Safeway, residents reach settlement over design for College Avenue store

The Safeway on College and Claremont has finally reached a settlement regarding the renovation plans.
Matt Miller/File
The Safeway on College and Claremont has finally reached a settlement regarding the renovation plans.

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After six years of stalled plans, neighborhood groups and Safeway Inc. have reached a settlement on the renovation of the grocery store’s College Avenue location.

On Nov. 8, Oakland City Councilmember Jane Brunner mediated negotiations between Safeway and two resident organizations that had filed an appeal with the City Council against Safeway’s renovation plans, which they argued violated zoning permits and would increase traffic in the neighborhood bordering South Berkeley.

After the 12-hour marathon of negotiations, Safeway reached a settlement with the Rockridge Community Planning Council and Berkeleyans for Pedestrian Oriented Development that addresses the majority of the groups’ main concerns.

The new proposal reduces the 45,500-square-foot project’s size by 8,000 square feet, reduces the store from two levels to one and promotes pedestrian-oriented shopping, among other changes, according to a memo by Brunner to the council on Nov. 13.

The preliminary agreement will be presented to Oakland City Council for approval on Dec. 18. If approved, the grocery store could break ground by December 2013.

Both groups had originally entered the talks with low expectations, but after some encouragement by the council member, representatives came to the table to offer new solutions and left hopeful that the development process could move forward.

“It’s not everything we hoped for, but that’s what always happens with a settlement,” said Stuart Flashman, who represented the Rockridge organization in the negotiations. “It wouldn’t be a settlement if everyone left 100 percent happy.”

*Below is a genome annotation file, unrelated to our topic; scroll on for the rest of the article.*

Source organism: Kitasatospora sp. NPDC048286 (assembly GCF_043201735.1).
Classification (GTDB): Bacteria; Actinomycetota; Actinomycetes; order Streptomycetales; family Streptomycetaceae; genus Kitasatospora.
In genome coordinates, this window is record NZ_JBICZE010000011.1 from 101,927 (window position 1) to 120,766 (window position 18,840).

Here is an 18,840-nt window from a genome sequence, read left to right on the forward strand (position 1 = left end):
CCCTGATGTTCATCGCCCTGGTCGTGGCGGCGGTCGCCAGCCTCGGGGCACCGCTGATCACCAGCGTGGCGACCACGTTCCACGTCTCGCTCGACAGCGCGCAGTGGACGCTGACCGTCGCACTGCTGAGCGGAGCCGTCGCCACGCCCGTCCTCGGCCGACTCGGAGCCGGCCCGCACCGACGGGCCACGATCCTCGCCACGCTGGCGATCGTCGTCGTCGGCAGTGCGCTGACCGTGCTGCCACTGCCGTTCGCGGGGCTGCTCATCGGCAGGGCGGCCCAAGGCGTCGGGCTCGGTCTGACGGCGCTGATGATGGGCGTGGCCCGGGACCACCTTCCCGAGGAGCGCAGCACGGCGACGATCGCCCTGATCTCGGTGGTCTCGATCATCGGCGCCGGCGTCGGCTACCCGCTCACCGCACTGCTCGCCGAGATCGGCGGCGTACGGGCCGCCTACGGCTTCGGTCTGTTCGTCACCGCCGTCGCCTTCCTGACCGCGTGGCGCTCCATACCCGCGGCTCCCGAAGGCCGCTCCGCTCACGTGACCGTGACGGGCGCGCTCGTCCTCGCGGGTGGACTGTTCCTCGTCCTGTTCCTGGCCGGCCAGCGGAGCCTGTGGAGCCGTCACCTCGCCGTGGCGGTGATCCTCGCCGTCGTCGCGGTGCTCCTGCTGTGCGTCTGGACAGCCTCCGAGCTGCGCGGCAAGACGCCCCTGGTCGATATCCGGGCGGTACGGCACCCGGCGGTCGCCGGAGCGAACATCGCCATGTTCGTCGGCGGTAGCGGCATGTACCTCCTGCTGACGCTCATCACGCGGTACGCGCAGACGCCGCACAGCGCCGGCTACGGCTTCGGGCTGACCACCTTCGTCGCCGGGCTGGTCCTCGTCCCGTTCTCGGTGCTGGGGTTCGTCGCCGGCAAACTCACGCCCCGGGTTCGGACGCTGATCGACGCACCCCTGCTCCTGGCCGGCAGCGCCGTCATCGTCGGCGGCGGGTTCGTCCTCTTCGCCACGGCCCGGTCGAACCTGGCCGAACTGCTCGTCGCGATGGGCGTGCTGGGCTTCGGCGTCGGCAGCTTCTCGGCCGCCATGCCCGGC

Resident groups argued that the previous designs would impede the neighborhood’s “pedestrian-oriented shopping.” Flashman said that the area’s layout currently allows customers to easily walk in and out of the various shops, and he was concerned that the proposed parking structure on the ground level of the Safeway store would instead enable customers to move directly from their cars to the store and back to their cars without ever walking around the other retailers.

Prior to the negotiations, resident organizations had been ready to take legal action if the council had approved Safeway’s plans.

“We had an attorney ready,” Flashman said. “This is certainly a lot better than adding two years of litigation.”

The corporation is also still working out its negotiations with the city of Berkeley, which it hopes to finalize by December as well. Due to the site’s proximity to Berkeley, concerns arose that the new store would increase traffic in the area, which is already highly congested.

Berkeley City Councilmember Gordon Wozniak, who had previously opposed the originally proposed designs, said that although the new plans still include a larger site and scale of activity than he would like, he is overall supportive of the settlement.

“I just hope that the area remains pedestrian-oriented,” he said. “It’s a vibrant neighborhood — we want to keep that ambiance.”

Safeway’s management is ready to move forward with the planning process. It hopes to create a design within the next six weeks that allows for a functional market while also maintaining the terms of the settlement.

“There are hundreds and hundreds of residents who really want a new store,” said Elisabeth Jewel, a partner in Aroner, Jewel & Ellis Partners, the consulting firm serving Safeway. “They have lived with an old, unattractive store for a long time and are ready for something that fits into the community and is architecturally significant.”

Contact Alex Beryhill at [email protected].